Built by Union forces to defend the nation's capital against Confederate troops, the Civil War Defenses formed a 37-mile ring around the city of Washington. The Army began construction of the fortifications in the early 1860s along the ridges that rise up from the lower river terraces of the Potomac and Anacostia Rivers. By 1865, the defenses included 68 forts, supported by twenty miles of rifle pits and covered ways, with 32 miles of military roads. Constructed mostly of sod, earth and timber, the fortification system defended the city well, especially during the Battle of Fort Stevens, where President Abraham Lincoln was present.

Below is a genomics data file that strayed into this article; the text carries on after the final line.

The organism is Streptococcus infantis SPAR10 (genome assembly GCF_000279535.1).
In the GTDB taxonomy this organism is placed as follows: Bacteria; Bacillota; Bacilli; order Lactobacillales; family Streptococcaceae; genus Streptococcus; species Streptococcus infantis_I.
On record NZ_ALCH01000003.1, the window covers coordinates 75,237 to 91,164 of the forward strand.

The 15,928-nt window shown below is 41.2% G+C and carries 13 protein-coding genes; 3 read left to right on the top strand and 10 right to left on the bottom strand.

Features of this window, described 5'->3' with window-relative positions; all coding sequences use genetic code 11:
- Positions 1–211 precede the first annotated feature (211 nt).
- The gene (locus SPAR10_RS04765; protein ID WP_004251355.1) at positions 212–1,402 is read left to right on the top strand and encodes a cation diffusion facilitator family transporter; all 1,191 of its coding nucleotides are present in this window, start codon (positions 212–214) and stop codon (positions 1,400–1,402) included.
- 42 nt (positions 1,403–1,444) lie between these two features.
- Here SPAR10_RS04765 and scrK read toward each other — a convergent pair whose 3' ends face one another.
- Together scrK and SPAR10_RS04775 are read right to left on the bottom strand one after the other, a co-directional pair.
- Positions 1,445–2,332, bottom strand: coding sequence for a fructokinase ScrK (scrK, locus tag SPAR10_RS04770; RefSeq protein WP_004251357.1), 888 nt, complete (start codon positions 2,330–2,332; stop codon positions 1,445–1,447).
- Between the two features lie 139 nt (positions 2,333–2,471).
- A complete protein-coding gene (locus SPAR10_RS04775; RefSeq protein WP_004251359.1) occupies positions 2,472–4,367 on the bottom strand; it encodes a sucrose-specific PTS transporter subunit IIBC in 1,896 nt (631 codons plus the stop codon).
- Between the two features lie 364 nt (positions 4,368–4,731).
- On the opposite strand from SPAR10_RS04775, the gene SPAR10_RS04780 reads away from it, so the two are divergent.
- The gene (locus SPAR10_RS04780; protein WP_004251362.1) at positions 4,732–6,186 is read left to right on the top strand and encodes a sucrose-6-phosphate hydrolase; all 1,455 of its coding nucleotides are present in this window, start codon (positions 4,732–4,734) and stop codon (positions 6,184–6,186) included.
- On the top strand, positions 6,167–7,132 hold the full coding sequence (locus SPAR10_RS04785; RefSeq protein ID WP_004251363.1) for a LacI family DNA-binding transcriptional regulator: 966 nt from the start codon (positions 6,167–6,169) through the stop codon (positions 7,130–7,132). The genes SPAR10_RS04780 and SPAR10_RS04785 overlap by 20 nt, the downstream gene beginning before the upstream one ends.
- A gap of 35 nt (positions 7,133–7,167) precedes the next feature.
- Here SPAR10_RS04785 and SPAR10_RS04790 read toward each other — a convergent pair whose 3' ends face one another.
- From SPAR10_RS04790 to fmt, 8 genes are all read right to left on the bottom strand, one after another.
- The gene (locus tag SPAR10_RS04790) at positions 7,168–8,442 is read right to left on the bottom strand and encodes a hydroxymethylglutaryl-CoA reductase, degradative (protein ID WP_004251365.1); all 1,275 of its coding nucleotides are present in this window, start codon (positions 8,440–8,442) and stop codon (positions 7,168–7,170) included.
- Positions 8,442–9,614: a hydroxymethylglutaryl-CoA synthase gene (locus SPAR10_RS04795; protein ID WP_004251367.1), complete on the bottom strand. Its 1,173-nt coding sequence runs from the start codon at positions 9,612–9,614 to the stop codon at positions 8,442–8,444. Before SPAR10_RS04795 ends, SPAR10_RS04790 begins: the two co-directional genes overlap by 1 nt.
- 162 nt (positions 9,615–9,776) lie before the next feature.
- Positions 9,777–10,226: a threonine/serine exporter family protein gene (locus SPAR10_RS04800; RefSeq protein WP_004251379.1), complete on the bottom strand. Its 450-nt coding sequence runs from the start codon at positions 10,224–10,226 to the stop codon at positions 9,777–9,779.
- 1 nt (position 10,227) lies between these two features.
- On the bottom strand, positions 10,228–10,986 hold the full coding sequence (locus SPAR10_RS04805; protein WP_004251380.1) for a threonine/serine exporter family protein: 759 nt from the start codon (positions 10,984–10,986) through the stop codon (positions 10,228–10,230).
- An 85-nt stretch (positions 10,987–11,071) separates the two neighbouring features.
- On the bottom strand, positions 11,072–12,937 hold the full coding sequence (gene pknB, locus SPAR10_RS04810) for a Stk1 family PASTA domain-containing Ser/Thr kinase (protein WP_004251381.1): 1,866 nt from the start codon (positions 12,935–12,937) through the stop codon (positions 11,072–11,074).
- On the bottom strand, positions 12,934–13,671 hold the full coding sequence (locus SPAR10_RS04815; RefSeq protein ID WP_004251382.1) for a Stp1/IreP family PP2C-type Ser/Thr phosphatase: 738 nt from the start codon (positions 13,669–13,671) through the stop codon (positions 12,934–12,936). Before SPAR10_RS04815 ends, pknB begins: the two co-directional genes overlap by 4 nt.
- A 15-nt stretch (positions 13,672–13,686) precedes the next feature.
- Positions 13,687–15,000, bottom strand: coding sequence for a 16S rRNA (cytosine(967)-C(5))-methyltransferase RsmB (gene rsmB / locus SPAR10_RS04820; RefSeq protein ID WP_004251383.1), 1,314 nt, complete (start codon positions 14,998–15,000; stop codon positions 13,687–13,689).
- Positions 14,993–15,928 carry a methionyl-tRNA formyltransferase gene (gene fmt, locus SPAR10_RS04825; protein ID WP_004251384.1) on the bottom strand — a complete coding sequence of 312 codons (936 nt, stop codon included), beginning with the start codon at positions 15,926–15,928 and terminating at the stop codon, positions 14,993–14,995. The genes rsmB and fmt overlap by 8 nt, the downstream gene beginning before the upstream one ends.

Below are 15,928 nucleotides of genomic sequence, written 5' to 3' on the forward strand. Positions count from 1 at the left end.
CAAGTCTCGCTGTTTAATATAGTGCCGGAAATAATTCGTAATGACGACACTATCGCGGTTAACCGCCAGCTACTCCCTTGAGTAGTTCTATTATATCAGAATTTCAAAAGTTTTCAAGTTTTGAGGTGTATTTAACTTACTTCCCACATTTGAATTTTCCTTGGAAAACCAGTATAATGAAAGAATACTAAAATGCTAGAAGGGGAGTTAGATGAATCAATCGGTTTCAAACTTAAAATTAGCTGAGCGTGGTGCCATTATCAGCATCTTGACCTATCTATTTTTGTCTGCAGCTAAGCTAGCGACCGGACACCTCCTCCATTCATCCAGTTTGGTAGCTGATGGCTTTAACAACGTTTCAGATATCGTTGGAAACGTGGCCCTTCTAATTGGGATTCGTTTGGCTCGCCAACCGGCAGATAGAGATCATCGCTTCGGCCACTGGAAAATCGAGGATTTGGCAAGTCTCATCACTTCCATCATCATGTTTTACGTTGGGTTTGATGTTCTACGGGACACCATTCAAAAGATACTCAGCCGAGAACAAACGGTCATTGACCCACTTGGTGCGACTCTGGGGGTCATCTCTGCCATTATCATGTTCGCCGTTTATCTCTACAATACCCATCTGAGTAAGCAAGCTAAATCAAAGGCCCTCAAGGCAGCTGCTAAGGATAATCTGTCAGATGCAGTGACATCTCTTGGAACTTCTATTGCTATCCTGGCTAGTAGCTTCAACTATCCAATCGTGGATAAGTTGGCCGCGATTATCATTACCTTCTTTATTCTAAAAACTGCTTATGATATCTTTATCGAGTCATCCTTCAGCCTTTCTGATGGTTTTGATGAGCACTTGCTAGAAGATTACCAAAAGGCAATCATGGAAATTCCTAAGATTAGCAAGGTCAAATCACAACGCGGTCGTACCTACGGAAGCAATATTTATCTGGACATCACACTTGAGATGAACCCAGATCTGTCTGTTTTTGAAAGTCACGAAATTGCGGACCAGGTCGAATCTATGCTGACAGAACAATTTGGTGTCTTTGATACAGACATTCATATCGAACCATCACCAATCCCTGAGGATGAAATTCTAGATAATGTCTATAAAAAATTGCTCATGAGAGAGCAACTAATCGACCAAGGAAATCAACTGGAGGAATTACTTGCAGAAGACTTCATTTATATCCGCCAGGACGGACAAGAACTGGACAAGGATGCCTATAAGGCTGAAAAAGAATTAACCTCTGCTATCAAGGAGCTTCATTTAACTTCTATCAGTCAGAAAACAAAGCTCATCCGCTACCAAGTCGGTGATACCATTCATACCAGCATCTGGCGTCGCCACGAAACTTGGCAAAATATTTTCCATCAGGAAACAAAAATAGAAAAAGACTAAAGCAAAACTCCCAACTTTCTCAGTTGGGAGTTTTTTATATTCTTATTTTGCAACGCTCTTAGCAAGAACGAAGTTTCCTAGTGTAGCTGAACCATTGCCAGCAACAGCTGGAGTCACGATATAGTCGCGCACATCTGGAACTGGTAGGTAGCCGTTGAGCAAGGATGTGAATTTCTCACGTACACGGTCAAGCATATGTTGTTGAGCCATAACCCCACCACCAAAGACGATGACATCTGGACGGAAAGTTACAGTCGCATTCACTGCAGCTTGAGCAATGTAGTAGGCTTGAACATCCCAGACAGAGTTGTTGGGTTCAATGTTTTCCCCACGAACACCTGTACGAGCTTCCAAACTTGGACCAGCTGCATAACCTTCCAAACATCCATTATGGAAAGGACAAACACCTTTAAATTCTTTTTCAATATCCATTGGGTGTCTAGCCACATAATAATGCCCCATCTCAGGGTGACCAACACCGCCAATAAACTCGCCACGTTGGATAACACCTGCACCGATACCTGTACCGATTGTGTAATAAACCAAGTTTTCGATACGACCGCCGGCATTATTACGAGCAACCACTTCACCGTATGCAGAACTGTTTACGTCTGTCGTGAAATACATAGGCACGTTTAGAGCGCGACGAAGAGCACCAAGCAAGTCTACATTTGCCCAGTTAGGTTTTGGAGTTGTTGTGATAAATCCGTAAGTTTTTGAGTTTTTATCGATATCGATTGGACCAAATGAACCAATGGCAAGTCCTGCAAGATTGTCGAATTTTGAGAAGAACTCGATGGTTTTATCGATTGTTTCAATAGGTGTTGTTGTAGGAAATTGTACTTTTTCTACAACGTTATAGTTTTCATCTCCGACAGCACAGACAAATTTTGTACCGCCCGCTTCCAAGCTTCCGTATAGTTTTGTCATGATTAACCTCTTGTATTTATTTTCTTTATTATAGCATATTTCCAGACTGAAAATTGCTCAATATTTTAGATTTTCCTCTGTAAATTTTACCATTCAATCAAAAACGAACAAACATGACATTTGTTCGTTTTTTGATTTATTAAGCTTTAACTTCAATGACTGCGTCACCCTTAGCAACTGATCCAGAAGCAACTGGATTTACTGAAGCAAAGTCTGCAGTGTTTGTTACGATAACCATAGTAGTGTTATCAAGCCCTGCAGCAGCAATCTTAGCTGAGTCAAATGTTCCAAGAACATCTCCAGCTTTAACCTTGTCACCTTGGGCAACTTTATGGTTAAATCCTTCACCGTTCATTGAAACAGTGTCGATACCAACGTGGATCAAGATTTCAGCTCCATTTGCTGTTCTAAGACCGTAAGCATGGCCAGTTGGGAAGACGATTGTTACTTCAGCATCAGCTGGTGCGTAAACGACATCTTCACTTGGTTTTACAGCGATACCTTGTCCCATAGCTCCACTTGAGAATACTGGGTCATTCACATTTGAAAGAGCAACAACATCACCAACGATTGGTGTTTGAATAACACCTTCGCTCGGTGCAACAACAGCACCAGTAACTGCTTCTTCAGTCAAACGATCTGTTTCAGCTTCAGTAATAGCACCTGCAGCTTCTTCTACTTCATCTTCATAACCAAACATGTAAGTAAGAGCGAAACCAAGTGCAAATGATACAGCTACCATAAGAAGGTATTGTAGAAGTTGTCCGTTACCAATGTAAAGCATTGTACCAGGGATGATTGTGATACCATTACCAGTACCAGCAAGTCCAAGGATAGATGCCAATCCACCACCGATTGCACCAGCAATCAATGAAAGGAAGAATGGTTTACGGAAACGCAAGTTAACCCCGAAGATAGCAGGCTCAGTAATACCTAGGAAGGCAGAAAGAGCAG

Abandoned after the war, the network of green, open spaces and hilltop views became a catalyst for one of the first urban planning efforts for public recreation. The McMillan Plan of 1902 recommended transforming over 350 acres into the system of Fort Circle Parks, adding much-needed park space to the city. Efforts have continued since then to realize the McMillan Plan vision, with varying success. Among other projects, the Civilian Conservation Corps created roads and facilities at Fort Dupont, and M. Paul Friedberg designed a playground at Fort Lincoln that utilized the 100-year-old earthworks on the site. Today, nineteen of the fort sites are administered by the National Park Service, while four are administered by other jurisdictions.